The Campaign Trail That Moved Overseas


US-based Nigerians are getting a bit of the country’s presidential campaigns, as the ruling Peoples Democratic Party (PDP) and main opposition party, All Progressives Congress (APC), are seeking to engage them to influence next week’s polls.

While several groups within the Nigerian community here have been issuing statements endorsing the presidential candidates, among other political interventions, APC’s Vice Presidential candidate, Prof Yemi Osinbajo, showed up in the state of Maryland, last Sunday, to hold two town hall meetings.
Not to be left out, the PDP presidential campaign also announced a support rally in the same region of the US, billed to hold this weekend in Washington DC, but there was no expectation whether President Goodluck Jonathan, the party’s candidate or his running mate, Namadi Sambo, would be attending the rally.

Speaking at the town hall meetings held in Baltimore and Silver Spring, both towns with vibrant Nigerian churches and community, condemned the use of mercenaries in the fight Boko Haram. Osinbajo said the Nigerian armed forces is capable and able to do the job of defending Nigeria’s territorial integrity, if the troops are well-equipped. “It is an outrage to hear about mercenaries.
The Nigerian army have performed very well and won the commendation of the international community in several UN missions, including AMISOM,” Osinbajo said, adding that he was involved in AMISOM and personally witnessed the commendation of the Nigerian military internationally. He continued: “If well kited, our military forces are able to fight. But the current FG has degraded the Nigerian military, which is another reason to vote out the current government in next week’s presidential polls.”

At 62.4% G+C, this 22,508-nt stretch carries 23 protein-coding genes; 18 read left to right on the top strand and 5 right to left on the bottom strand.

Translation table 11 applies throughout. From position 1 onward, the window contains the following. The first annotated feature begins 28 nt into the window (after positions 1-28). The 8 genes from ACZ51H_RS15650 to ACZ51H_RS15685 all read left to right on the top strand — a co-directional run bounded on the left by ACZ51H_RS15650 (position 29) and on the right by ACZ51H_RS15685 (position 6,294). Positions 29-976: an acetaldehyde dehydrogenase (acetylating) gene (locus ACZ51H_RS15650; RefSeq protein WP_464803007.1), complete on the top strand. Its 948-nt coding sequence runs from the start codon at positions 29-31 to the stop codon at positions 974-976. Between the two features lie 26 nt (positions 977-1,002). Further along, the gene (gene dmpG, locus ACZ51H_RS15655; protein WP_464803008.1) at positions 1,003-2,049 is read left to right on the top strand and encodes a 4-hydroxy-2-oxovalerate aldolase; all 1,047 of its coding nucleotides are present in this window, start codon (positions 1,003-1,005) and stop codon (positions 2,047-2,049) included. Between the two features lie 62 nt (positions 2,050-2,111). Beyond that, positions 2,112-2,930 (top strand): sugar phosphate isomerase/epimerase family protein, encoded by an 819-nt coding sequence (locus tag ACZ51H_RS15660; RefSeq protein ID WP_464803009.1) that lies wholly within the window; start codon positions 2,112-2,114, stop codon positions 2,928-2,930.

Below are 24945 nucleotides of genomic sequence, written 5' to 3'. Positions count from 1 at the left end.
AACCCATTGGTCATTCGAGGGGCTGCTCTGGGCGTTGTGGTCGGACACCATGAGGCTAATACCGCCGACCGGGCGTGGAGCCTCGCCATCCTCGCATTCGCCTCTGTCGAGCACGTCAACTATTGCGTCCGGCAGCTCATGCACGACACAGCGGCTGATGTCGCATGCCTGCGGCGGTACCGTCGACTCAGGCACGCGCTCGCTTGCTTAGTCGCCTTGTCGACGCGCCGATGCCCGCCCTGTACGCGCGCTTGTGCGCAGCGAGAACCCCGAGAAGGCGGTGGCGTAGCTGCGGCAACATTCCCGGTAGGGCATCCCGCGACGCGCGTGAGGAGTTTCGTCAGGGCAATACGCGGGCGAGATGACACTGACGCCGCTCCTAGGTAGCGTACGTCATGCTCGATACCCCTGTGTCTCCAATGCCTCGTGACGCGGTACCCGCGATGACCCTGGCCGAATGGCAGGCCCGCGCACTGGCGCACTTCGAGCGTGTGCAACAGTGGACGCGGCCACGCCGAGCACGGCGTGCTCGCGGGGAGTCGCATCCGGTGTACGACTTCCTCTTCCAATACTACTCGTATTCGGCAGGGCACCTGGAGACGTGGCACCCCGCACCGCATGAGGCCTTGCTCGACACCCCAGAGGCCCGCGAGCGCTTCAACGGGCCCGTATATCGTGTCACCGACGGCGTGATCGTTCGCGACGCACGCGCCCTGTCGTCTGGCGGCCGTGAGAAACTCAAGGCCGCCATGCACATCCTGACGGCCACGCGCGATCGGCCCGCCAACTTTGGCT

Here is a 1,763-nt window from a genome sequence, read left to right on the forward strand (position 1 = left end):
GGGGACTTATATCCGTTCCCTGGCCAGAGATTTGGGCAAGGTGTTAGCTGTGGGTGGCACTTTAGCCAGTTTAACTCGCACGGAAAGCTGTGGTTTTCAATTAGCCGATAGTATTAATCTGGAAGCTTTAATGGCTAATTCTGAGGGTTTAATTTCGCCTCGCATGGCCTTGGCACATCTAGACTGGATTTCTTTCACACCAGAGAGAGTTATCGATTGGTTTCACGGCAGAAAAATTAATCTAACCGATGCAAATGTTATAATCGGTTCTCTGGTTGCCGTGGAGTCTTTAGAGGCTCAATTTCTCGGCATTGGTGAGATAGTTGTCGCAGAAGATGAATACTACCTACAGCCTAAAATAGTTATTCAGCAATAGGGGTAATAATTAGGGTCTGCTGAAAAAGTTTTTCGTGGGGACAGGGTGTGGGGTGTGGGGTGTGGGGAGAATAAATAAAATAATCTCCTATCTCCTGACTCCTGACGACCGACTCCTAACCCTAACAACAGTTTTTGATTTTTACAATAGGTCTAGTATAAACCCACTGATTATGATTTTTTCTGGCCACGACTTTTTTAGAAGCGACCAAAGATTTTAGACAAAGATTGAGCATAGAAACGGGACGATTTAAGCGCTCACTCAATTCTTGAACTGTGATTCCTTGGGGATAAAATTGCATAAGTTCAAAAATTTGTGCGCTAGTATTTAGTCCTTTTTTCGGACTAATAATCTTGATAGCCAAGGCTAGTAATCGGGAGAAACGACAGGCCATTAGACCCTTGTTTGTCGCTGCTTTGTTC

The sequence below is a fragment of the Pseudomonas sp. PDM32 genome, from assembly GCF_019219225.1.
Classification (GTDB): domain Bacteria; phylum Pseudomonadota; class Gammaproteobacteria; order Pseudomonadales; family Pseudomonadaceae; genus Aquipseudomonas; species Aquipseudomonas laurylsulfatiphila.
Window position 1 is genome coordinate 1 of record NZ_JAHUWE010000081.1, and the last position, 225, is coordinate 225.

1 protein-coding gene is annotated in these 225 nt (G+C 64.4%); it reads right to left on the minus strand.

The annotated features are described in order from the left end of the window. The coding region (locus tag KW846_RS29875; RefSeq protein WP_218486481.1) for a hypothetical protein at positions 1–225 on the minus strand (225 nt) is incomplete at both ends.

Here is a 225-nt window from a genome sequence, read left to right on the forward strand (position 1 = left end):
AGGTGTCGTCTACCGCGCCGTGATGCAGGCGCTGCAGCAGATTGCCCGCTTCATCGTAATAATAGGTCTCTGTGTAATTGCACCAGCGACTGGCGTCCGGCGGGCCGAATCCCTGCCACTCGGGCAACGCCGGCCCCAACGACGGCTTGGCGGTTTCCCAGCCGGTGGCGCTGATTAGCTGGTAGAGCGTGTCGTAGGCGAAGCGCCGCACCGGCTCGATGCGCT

On what a potential APC administration of the FG will do about the Constitutional Conference Report, which was concluded last September, he said, “we will submit the report to the National Assembly, that is the way to go and they will take action.” The law professor also said that it was not possible for anyone to Islamise or Christianise Nigeria, as being claimed by the opposition. He said such an agenda would require a major amendment of the Nigerian constitution, which he does not foresee considering the multi-ethnic and diversity of religion among the Nigerian people.